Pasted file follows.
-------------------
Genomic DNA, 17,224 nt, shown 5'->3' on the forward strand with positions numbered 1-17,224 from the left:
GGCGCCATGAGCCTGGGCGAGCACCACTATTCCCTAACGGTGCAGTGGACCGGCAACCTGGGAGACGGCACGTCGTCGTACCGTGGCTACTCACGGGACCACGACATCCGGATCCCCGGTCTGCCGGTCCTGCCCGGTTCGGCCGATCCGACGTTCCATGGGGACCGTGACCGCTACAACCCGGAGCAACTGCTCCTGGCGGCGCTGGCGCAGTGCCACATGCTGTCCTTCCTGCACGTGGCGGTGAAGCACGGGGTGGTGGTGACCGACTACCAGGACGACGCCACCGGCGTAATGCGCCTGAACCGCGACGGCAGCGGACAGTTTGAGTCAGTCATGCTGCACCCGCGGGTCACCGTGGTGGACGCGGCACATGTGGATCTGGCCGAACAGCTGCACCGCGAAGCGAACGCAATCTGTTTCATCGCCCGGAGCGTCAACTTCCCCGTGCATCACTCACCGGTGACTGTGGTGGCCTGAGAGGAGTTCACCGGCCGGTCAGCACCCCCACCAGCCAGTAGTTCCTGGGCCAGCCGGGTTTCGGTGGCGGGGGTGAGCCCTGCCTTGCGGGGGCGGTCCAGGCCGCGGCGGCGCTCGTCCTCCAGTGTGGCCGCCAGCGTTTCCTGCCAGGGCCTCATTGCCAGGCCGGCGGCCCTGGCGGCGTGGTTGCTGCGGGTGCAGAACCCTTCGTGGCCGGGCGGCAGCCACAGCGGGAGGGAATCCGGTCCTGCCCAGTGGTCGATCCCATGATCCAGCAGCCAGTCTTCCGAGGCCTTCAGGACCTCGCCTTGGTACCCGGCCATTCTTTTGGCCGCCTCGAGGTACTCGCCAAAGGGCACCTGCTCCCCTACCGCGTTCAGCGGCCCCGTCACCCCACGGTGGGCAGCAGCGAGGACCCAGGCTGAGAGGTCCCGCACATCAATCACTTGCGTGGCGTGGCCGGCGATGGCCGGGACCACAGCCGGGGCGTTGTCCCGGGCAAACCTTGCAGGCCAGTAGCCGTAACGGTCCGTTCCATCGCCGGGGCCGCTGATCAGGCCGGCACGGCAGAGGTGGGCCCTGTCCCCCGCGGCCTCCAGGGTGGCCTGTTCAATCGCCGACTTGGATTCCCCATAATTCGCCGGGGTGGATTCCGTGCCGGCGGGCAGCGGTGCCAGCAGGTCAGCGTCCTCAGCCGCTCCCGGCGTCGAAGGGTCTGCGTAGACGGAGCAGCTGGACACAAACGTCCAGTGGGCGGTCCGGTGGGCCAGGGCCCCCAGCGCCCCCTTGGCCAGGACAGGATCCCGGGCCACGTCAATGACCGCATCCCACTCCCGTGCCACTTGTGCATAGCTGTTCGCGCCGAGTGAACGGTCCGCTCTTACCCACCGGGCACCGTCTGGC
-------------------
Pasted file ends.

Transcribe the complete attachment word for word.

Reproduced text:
Genomic DNA, 17,224 nt, shown 5'->3' on the forward strand with positions numbered 1-17,224 from the left:
GGCGCCATGAGCCTGGGCGAGCACCACTATTCCCTAACGGTGCAGTGGACCGGCAACCTGGGAGACGGCACGTCGTCGTACCGTGGCTACTCACGGGACCACGACATCCGGATCCCCGGTCTGCCGGTCCTGCCCGGTTCGGCCGATCCGACGTTCCATGGGGACCGTGACCGCTACAACCCGGAGCAACTGCTCCTGGCGGCGCTGGCGCAGTGCCACATGCTGTCCTTCCTGCACGTGGCGGTGAAGCACGGGGTGGTGGTGACCGACTACCAGGACGACGCCACCGGCGTAATGCGCCTGAACCGCGACGGCAGCGGACAGTTTGAGTCAGTCATGCTGCACCCGCGGGTCACCGTGGTGGACGCGGCACATGTGGATCTGGCCGAACAGCTGCACCGCGAAGCGAACGCAATCTGTTTCATCGCCCGGAGCGTCAACTTCCCCGTGCATCACTCACCGGTGACTGTGGTGGCCTGAGAGGAGTTCACCGGCCGGTCAGCACCCCCACCAGCCAGTAGTTCCTGGGCCAGCCGGGTTTCGGTGGCGGGGGTGAGCCCTGCCTTGCGGGGGCGGTCCAGGCCGCGGCGGCGCTCGTCCTCCAGTGTGGCCGCCAGCGTTTCCTGCCAGGGCCTCATTGCCAGGCCGGCGGCCCTGGCGGCGTGGTTGCTGCGGGTGCAGAACCCTTCGTGGCCGGGCGGCAGCCACAGCGGGAGGGAATCCGGTCCTGCCCAGTGGTCGATCCCATGATCCAGCAGCCAGTCTTCCGAGGCCTTCAGGACCTCGCCTTGGTACCCGGCCATTCTTTTGGCCGCCTCGAGGTACTCGCCAAAGGGCACCTGCTCCCCTACCGCGTTCAGCGGCCCCGTCACCCCACGGTGGGCAGCAGCGAGGACCCAGGCTGAGAGGTCCCGCACATCAATCACTTGCGTGGCGTGGCCGGCGATGGCCGGGACCACAGCCGGGGCGTTGTCCCGGGCAAACCTTGCAGGCCAGTAGCCGTAACGGTCCGTTCCATCGCCGGGGCCGCTGATCAGGCCGGCACGGCAGAGGTGGGCCCTGTCCCCCGCGGCCTCCAGGGTGGCCTGTTCAATCGCCGACTTGGATTCCCCATAATTCGCCGGGGTGGATTCCGTGCCGGCGGGCAGCGGTGCCAGCAGGTCAGCGTCCTCAGCCGCTCCCGGCGTCGAAGGGTCTGCGTAGACGGAGCAGCTGGACACAAACGTCCAGTGGGCGGTCCGGTGGGCCAGGGCCCCCAGCGCCCCCTTGGCCAGGACAGGATCCCGGGCCACGTCAATGACCGCATCCCACTCCCGTGCCACTTGTGCATAGCTGTTCGCGCCGAGTGAACGGTCCGCTCTTACCCACCGGGCACCGTCTGGC